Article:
China and Japan (a most wonderful feat in those days), and, on his return, writes an account of his travels; and his book, at a later day, serves (among other things) to induce the discovery of America by Columbus.
We now enter the fourteenth century, and amid the many practical consequences of the dissemination of knowledge from its original source, the book-men and philosophers, we might, unless we consider the necessity of the case, lose sight of the starting-point. In Spain, Alfonso the Wise gives his people the laws of the Seven Partides, compiled by philosophical jurisconsults from the Roman law. In France, the States-General, or Grand Parliament, is convoked by Philip le Bel, and, after him, Louis X makes the Parliament a permanent institution for the sanction of all laws. By-and-by the serfs and peasantry acquire their freedom and gain many valuable rights—not, however, without insurrection and bloodshed. Marcel in Paris and the Jacquerie in the provinces strike for liberty. In England the Commons assert their privileges: no money to government without their consent; the concurrence of the Commons with the Lords necessary for all laws; and the right of inquiry and impeachment by the Commons established. In Switzerland, William Tell leads his countrymen to victory and national independence and republican institutions. In Italy, the mariner's compass is invented by Gioja de Amalfi. Dante, Boccaccio, and Petrarch, those first lights of the dawn of polite literature, compose their beautiful romances and poems. In Germany clocks are invented, and Schwartz first puts gunpowder, invented by Roger Bacon, to practical use, and some scientific mechanic builds the first paper-mill. Previously manuscripts were all written on parchment. These were magnificent results, taking place in the midst of terrible persecution; but we understand it all when we know that in spite of every obstacle and opposition the book-men had, in this and the preceding centuries, unceasingly labored amid the capricious favors and disfavors of princes and kings to establish libraries, schools, and universities everywhere. They succeeded admirably, and every generation saw the increase of the number of those to whom the benefits of education had been communicated. Notwithstanding the fears of despots, the trial by ordeal began to fall into disrepute, the influence of the principles of the laws of ancient Rome as Christianized by Justinian was felt.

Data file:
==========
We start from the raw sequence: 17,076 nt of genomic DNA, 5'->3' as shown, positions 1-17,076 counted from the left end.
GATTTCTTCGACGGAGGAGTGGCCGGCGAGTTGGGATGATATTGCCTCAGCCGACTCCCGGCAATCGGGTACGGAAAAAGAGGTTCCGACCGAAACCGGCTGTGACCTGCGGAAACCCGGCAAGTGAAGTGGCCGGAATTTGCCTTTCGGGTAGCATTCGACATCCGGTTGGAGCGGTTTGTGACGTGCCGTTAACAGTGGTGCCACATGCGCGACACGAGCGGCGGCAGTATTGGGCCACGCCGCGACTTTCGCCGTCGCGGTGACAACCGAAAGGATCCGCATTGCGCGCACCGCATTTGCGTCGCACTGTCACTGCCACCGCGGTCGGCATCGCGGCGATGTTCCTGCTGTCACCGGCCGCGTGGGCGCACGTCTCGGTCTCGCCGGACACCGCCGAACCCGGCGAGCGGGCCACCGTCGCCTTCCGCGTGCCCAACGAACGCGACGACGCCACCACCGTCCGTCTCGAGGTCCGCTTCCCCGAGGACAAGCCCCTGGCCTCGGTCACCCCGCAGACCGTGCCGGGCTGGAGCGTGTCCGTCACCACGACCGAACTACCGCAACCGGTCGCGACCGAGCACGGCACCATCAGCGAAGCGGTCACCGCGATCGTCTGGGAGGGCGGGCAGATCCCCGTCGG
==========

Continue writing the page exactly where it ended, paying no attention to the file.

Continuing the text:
At last we reach the glorious fifteenth century, ever memorable for the invention of printing and the discovery of America. Why was printing' invented? Because the demand for books had directed inventive genius to seek a substitute for the laborious and costly process of copying. Guttenberg, the inventor, was himself a lover of books and a scientific mechanic. Why was America discovered? Because schools of mathematics, astronomy, and navigation had been established at Genoa, in one of which Columbus was educated. Thence,